The declarative learning pathway consciously facilitates knowledge acquisition, while the procedural learning pathway operates unconsciously.
Teachers can guide students in acquiring information through both systems to help them become flexible, swift and adaptable problem solvers. First, enhance your students’ declarative learning by starting with explanations and demonstrations. Then, follow up with practice sessions to activate their brains’ procedural pathways.
Be aware that explaining a concept to students doesn’t guarantee that they will develop a deep understanding of it.The authors advise that students must apply a concept – not just verbalize it – to understand it fully.
Productive learning and studying behavior can become second nature to your students, with your help. Make sure they arrive on time for class with the necessary materials and always complete their assignments. Describe what you want your students to learn. Create a detailed lesson plan with clear goals, expected outcomes and questions students should be able to answer after they complete studying the relevant material.
As you begin, describe the tests or other assessments, materials and resources the students will work with, and outline the rules of educational engagement, including strict start times and homework expectations.Schedule individual meetings with students to build relationships with them and discover their unique qualities.
Connect the lessons you’re teaching to concepts that might be of extra interest to your students, such as real-life problems, case studies and experiments. Cover challenging material first, lecture-style. Build on students’ prior knowledge, ask questions and offer demonstrations. Teach difficult ideas in chunks that build on each other. Encourage students to take notes and even illustrate the material.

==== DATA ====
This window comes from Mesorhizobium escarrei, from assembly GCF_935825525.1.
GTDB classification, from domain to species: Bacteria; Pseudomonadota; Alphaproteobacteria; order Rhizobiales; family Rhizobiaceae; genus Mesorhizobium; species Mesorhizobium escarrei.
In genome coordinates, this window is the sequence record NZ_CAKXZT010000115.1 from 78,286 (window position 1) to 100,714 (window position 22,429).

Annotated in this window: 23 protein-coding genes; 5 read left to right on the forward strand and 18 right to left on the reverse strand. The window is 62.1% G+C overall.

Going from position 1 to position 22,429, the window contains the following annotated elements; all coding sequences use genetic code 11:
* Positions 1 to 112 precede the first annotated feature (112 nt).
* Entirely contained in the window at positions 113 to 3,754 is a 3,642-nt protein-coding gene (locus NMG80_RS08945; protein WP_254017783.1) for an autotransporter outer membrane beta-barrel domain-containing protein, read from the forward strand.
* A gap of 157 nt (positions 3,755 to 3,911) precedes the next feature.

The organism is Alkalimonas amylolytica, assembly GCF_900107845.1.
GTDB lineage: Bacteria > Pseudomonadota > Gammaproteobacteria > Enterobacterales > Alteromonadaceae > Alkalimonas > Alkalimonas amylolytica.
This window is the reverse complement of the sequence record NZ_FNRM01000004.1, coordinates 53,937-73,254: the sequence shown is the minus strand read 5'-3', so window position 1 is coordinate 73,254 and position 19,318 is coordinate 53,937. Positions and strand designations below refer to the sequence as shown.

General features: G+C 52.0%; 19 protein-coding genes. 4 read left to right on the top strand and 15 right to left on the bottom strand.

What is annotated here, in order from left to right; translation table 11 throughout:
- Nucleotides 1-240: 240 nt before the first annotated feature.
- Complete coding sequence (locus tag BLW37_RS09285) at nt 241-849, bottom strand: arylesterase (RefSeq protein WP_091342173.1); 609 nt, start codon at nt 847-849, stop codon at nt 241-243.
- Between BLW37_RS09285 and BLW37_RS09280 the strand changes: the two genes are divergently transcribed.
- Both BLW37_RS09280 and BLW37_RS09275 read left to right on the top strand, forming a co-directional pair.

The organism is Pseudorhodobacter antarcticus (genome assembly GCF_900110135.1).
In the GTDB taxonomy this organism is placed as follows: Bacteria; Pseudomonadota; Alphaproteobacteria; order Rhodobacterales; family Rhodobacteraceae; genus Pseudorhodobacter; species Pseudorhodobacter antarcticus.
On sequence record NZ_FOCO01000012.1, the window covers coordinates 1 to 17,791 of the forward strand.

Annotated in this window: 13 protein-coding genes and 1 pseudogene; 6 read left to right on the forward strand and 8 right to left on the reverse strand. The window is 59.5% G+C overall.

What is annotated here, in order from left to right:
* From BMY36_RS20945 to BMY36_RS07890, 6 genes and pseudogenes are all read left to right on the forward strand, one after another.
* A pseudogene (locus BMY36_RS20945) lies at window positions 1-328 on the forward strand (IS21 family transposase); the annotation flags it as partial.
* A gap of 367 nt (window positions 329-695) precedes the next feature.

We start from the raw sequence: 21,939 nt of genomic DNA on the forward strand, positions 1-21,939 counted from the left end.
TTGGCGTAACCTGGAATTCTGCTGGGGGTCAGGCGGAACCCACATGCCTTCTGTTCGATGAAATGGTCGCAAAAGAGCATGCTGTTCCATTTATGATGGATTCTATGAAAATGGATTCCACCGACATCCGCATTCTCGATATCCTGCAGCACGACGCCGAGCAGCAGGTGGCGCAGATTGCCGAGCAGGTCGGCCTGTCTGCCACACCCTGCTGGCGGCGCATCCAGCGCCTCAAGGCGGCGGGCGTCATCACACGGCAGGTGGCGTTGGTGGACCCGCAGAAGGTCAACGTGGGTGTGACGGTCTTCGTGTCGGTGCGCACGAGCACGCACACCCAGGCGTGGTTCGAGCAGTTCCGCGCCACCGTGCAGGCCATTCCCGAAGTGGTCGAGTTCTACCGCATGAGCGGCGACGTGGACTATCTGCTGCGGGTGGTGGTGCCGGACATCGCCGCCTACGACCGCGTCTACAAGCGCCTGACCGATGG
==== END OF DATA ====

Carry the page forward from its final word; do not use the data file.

At its simplest, neurons link, are strengthened with practice and…extended with new and diverse learning experiences.Barbara Oakley, Beth Rogowsky and Terrence J. Sejnowski
Chronic stress can damage students’ health. To avoid it, encourage moderate, short-lived stress, which triggers the release of glucocorticoids and other biochemical agents that enhance their learning capacity, cognition, working memory and physical strength.
Design group learning tasks to encourage practice, positive interdependence, individual responsibility and social skills. Establish standards for collaborative work, including behavioral expectations and strategies to deter loafing on teams.
Linking brain science to learning
Professors Oakley, Rogowsky and Sejnowski link neuroscience to teaching principles and explain how the brain learns. This dual mission could disappoint readers who seek a deeper dive into neuroscience. And, the basic teaching responsibilities the authors outline will not be new to most teachers, though Oakley, Rogowsky and Sejnowski do provide a systematic approach that less experienced teachers will welcome.
The book is written in a dry, academic tone that may hinder readers’ retention of its lessons, but the authors’ passion for teaching – and for teaching teachers how to understand their students’ learning processes, often a frustrating mystery – overcomes any flaws in their style or approach. By describing how information moves between working memory and long-term memory – along with techniques, hacks and motivators to improve this process – Oakley, Rogowsky and Sejnowski provide teachers with valuable, applicable insights derived from solid research.